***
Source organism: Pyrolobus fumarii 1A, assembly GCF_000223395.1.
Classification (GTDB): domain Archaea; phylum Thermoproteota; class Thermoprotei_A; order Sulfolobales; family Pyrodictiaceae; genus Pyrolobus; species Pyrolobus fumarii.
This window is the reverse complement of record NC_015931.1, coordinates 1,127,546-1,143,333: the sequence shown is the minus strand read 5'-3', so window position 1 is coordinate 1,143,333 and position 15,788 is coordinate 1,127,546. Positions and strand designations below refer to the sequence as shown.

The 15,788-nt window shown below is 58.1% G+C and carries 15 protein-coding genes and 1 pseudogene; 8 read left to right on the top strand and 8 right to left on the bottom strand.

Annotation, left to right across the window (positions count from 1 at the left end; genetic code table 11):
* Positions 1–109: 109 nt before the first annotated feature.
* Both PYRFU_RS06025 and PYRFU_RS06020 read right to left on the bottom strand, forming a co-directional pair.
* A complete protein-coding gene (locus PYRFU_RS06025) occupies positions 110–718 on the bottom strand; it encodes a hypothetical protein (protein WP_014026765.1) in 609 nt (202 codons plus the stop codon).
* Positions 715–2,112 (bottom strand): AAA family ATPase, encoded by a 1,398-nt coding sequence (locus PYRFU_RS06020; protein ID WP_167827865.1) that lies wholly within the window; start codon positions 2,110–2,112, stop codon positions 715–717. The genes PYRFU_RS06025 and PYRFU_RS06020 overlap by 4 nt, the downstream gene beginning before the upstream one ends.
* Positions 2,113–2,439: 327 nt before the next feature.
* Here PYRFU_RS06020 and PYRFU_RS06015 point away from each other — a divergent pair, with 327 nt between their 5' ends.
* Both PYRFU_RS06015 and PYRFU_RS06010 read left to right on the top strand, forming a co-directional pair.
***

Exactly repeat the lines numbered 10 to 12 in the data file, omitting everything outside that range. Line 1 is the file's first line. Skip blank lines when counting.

* Positions 2,113–2,439: 327 nt before the next feature.
* Here PYRFU_RS06020 and PYRFU_RS06015 point away from each other — a divergent pair, with 327 nt between their 5' ends.
* Both PYRFU_RS06015 and PYRFU_RS06010 read left to right on the top strand, forming a co-directional pair.